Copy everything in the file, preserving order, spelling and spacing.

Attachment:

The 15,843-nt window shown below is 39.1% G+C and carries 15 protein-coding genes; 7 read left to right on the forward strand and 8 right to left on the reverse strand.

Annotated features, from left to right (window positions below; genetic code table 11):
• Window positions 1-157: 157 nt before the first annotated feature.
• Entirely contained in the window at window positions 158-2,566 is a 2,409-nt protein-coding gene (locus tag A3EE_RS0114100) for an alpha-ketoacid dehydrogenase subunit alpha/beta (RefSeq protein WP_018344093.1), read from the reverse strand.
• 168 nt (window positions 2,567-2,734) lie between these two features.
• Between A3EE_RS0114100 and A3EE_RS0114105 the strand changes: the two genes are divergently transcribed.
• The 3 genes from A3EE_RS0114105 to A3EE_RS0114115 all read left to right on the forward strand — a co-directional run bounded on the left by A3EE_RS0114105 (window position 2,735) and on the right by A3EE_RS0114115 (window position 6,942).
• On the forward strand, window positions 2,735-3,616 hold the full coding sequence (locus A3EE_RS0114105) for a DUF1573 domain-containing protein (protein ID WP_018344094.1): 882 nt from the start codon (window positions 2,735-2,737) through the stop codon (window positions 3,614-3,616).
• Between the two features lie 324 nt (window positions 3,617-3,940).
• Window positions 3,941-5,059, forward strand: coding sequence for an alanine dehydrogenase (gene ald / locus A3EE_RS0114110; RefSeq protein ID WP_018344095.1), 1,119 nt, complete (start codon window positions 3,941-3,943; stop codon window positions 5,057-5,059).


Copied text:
The 15,843-nt window shown below is 39.1% G+C and carries 15 protein-coding genes; 7 read left to right on the forward strand and 8 right to left on the reverse strand.

Annotated features, from left to right (window positions below; genetic code table 11):
• Window positions 1-157: 157 nt before the first annotated feature.
• Entirely contained in the window at window positions 158-2,566 is a 2,409-nt protein-coding gene (locus tag A3EE_RS0114100) for an alpha-ketoacid dehydrogenase subunit alpha/beta (RefSeq protein WP_018344093.1), read from the reverse strand.
• 168 nt (window positions 2,567-2,734) lie between these two features.
• Between A3EE_RS0114100 and A3EE_RS0114105 the strand changes: the two genes are divergently transcribed.
• The 3 genes from A3EE_RS0114105 to A3EE_RS0114115 all read left to right on the forward strand — a co-directional run bounded on the left by A3EE_RS0114105 (window position 2,735) and on the right by A3EE_RS0114115 (window position 6,942).
• On the forward strand, window positions 2,735-3,616 hold the full coding sequence (locus A3EE_RS0114105) for a DUF1573 domain-containing protein (protein ID WP_018344094.1): 882 nt from the start codon (window positions 2,735-2,737) through the stop codon (window positions 3,614-3,616).
• Between the two features lie 324 nt (window positions 3,617-3,940).
• Window positions 3,941-5,059, forward strand: coding sequence for an alanine dehydrogenase (gene ald / locus A3EE_RS0114110; RefSeq protein ID WP_018344095.1), 1,119 nt, complete (start codon window positions 3,941-3,943; stop codon window positions 5,057-5,059).